I All Home is en ftto to-day ; it is tho day which has been so long looked forward to; the Immaculate Conception is to be defined; it is to-day as it was at Ephcsus ccuturios ago. Tho Romans aro prepared to welcome the definition of tho Immaculate Concep • tion, as tho Ephcsians wore that of tho maternity of tho divino mother, with sougs of gladness, illuminations, and all the possible demonstrations of their joy. Cardinals and Bishops havo assembled from all quarters of the globe, in obedience to tho summons of tho Holy Father, to aid him by their deliberations as to the manner and form in which tho dogma is to bo defined. Days havo been spent, under tho guidance of throo of the most learned of tho Cardinals, assisted by the most eminent theologians of tho Eternal City, in framing the docrce by which tho Holy Father is to make known his definition to the Christian world. That basilica, where Bo many wondrous events connected with tho history of mankind havo taken place, is to be the scene of this mighty deed. Before tho tomb of tho Apostles the Holy Father is to pronounco that decree, which will go forth to all quarters of the universe. There has been much rain in Rome during the past week; but the morning boa shone forth with all the brightness of an autumnal day, and the sky, which for the last week has been obscured by clouds, to-day puts on its brightest blue. Two hundred bishops and cardinals have assembled in the Sistino chapel, and there await the Holy Father. They have put on their vestments and form a noble spectacle. At the appointed time the procession is formed, and moves down the scala rcyia, those beautifully formed steps which load from the Sistino chapel and the sola regia to the piazza and St. Peter's. The litanies are intoned by the Pope's choir, and the forty thousand persons that have assembled within the walls of the basilica hear the song of intercession, as it draws near and nearer, with the deepest anxiety and emotion. At length the head of the procession enters the basilica, and goes onward through the assembled people, a way being kept clear by the soldiers. The Holy Father, carried in the sales gestatoria, makes his appearance; all kneel to receive his benediction. The song of prayer has ceased; for all are kneeling in humble adoration before the altar of the blessed sacrament. The procession begins to move again, and enters the choir of the church, which is prepared for the occasion, in the usual manner. The Holy Father takes his scat on the throne, at the side of the choir. The office of Tierce is commenced, and the Holy Father puts on his vestments, (those who are to partake in the solemnities of the day do the same,) the tiara is laid aside, and ho assumes tho golden-colored mitre. At length tho solemnities of the mass begin. Tho deacons and sub-deacons, preceded by tho cross and seven candles, move onward. Lost of all comes the Holy Father, between tho two cardinal deacons, who are tho assistant deacons of tho throne. He uses no crosier, in accordance with the ancient tradition of St. Peter's sending his crosier to have it placed on the body of Martial, who had died on his way to preach the gospel in Germany, in order that ho might be raised from the dead, and might proceed on his mission. On the way, the Holy Father stops to embrace the throe junior cardinal priests; arrived at tho steps of the altar, ho lays aside his mitre and begins tho mass, •with the deacon, tho sub-deacon, and tho assistant-priest, who is a cardinal; the altar is incensed; he embraces the assistant-deacons, and goes in procession to the throne, which is erected in tho centre of tho choir, boforo tho chair of St. Peter. Tho Kyrie is sung, and tho Gloria is intoned by the Holy Father iu a manner which, makes all who hear him think that the Apostle still speaks through his 458th successor. Tho Epistle and Gospel arc sung first in Latin, then in Greek by two students of the Greek college. Tho Greek deacon and suh/deacon were arrayed in the vestments which the Greek rite prescribes. This custom was followed formerly in other churches, to show tho unity between the eastern and western churches. Now the solemn moment arrives, when Peter is about to speak. The dean of tho College of Cardinals, Cardinal Macchi, an aged confessor of the church, laden with years, and with merits •which ho has gained in tho service of the church, advances before tho pontifical throne, accompanied by a Greek and an Arminian bishop. In the name of Christendom they address a final petition to tho Supremo Pontiff, and ask him to promulgate the definition of tho Immaculate Conception. The Holy Father seems still to hesitate. Years have been spent in considering tho matter. The Supreme Pontiffs in different centuries have issued their decrees respecting it. Theologians have •written on it. Within the last few years, tho bishops of the church have besought tho Holy Father, entreating him to hasten the definition. Within the last month the assembled prelates have deliberated respecting the form of the decree, but it seems that something yet remains to bo done. Prayers bare been made to heaven for grace and light to goide the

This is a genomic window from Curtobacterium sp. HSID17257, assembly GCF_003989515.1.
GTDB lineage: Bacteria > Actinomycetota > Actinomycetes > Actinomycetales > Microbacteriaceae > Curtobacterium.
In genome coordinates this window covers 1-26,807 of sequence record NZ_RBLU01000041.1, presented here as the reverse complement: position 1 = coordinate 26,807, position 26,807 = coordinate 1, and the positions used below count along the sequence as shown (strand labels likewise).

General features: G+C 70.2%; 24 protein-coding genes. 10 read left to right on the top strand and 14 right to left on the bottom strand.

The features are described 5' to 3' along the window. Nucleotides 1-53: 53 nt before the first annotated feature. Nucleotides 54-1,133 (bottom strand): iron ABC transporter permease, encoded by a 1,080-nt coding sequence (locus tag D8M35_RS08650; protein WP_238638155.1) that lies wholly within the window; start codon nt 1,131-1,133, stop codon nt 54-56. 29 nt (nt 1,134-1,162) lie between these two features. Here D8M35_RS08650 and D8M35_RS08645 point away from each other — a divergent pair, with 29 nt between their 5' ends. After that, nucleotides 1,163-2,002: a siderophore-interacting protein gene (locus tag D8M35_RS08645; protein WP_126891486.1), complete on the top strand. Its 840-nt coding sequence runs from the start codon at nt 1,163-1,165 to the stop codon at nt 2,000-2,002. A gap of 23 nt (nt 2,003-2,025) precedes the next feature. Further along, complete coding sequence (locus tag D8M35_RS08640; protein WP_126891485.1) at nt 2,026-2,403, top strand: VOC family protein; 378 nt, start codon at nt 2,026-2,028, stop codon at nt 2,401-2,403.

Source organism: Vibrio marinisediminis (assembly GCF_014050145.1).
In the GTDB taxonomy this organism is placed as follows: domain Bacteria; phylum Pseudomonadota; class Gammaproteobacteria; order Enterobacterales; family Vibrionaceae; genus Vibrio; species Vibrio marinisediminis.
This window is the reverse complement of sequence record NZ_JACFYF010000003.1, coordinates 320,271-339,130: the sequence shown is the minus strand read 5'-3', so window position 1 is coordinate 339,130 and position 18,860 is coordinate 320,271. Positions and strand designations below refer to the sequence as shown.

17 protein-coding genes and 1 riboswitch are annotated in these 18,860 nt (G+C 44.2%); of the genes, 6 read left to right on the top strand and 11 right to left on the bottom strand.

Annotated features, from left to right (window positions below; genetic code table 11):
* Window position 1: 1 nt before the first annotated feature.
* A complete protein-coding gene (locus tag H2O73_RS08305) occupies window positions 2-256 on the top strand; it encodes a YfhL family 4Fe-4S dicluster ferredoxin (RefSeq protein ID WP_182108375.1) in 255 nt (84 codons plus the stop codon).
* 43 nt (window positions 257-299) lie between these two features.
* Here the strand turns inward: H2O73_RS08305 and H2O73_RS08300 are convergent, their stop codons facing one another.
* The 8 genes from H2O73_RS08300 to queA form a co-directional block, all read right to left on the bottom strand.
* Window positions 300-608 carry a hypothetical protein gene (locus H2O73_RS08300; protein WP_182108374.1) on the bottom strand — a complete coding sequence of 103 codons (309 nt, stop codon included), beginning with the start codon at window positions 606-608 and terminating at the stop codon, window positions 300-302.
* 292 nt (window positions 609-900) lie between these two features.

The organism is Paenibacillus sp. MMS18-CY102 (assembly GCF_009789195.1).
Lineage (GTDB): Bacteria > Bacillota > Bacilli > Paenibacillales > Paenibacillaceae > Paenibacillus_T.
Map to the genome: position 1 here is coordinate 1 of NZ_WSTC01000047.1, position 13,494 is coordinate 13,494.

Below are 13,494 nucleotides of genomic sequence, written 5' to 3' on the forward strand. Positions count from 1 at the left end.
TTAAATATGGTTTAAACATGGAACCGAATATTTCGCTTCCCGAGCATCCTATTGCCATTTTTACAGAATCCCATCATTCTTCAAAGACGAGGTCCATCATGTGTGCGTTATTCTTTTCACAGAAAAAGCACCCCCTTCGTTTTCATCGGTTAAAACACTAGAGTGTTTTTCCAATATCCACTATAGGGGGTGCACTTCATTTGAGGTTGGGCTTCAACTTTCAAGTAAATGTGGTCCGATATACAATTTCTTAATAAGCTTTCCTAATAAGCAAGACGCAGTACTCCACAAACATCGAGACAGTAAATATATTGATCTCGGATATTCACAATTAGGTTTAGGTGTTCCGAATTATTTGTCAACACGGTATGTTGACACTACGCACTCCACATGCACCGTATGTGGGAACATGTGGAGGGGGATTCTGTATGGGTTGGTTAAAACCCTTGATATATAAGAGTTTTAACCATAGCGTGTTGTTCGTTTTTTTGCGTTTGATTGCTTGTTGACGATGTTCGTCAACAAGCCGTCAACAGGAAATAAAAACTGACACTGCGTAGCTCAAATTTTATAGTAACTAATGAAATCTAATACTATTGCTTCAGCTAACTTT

\ Holy Father in this matter, but more prayers are yet to bo offered. All fall on tkcir knees, cardinals, bishops, priests, monks, friars; and thousands of people, from all quarters of the universe, are prostrate to ask for more light and grace from the Author and Giver of all good tilings. The Holy Father intones the Vcni Creator, which is responded to by the Yoices of more than forty thousand people who have now assembled within the vast nave and transepts of the church. Once again all is hushed, and the pontiff stands erect on tho chair of Peter, and, with a voice indicating tho deepest emotion and broken with sobs, and in the midst of a torrent of tears of joy, he pronounces the solemn words which place the Immaculate Conception of tho Blessed Virgin among tho articles of faith. -Never shall I forget that moment; it seemed as if the things of earth had passed away, and the heavens had come down to bless us. Near me stood a poor Franciscan friar. Tho tears of joy rolled down his checks, his utterance failed him, for now tho long-expected moment for which his order wrote and prayed through so many centuries seemed to have arrived. Tho emotion of tho Holy Father had spread itself around, and but one prayer seemed to burst from tho heart of all: " Now dost thou dismiss thy servant, 0 Lord, according to thy word in peace." Tho castle of St. Angclo sends forth its thunder, tho bells of tho Vatican send forth their merry peaL From the tower to the bell-turret the echo is beard, and tho sound responded to, and the fact tho most wondrous in the annals of nineteen centuries, tho promulgation of tho Immaculate Conception, is mode known to the Eternal City. " The heavens rejoice, tho earth is glad, tho sea is moved and tho fulness thereof, tho fields and all things that are therein are joyful;" for a new ray of glory is added to the crown of the Mother of Ood.